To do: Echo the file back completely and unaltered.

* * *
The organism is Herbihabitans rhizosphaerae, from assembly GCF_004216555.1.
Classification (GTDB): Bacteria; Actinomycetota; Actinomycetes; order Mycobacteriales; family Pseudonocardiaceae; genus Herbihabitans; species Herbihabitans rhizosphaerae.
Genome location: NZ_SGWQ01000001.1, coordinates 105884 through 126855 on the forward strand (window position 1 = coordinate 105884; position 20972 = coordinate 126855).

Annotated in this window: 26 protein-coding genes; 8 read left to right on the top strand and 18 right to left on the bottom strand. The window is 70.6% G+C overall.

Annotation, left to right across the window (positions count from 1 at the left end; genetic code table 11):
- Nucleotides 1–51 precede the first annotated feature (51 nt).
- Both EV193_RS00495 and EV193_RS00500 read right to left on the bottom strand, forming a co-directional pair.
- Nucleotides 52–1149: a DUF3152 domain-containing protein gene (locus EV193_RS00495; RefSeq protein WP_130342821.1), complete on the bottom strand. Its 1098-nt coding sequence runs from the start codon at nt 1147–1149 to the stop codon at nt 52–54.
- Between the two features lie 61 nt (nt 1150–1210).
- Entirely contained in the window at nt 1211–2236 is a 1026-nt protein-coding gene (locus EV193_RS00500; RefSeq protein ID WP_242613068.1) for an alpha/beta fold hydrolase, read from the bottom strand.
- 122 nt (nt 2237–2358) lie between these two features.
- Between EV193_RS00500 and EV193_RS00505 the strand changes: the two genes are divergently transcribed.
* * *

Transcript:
The organism is Herbihabitans rhizosphaerae, from assembly GCF_004216555.1.
Classification (GTDB): Bacteria; Actinomycetota; Actinomycetes; order Mycobacteriales; family Pseudonocardiaceae; genus Herbihabitans; species Herbihabitans rhizosphaerae.
Genome location: NZ_SGWQ01000001.1, coordinates 105884 through 126855 on the forward strand (window position 1 = coordinate 105884; position 20972 = coordinate 126855).

Annotated in this window: 26 protein-coding genes; 8 read left to right on the top strand and 18 right to left on the bottom strand. The window is 70.6% G+C overall.

Annotation, left to right across the window (positions count from 1 at the left end; genetic code table 11):
- Nucleotides 1–51 precede the first annotated feature (51 nt).
- Both EV193_RS00495 and EV193_RS00500 read right to left on the bottom strand, forming a co-directional pair.
- Nucleotides 52–1149: a DUF3152 domain-containing protein gene (locus EV193_RS00495; RefSeq protein WP_130342821.1), complete on the bottom strand. Its 1098-nt coding sequence runs from the start codon at nt 1147–1149 to the stop codon at nt 52–54.
- Between the two features lie 61 nt (nt 1150–1210).
- Entirely contained in the window at nt 1211–2236 is a 1026-nt protein-coding gene (locus EV193_RS00500; RefSeq protein ID WP_242613068.1) for an alpha/beta fold hydrolase, read from the bottom strand.
- 122 nt (nt 2237–2358) lie between these two features.
- Between EV193_RS00500 and EV193_RS00505 the strand changes: the two genes are divergently transcribed.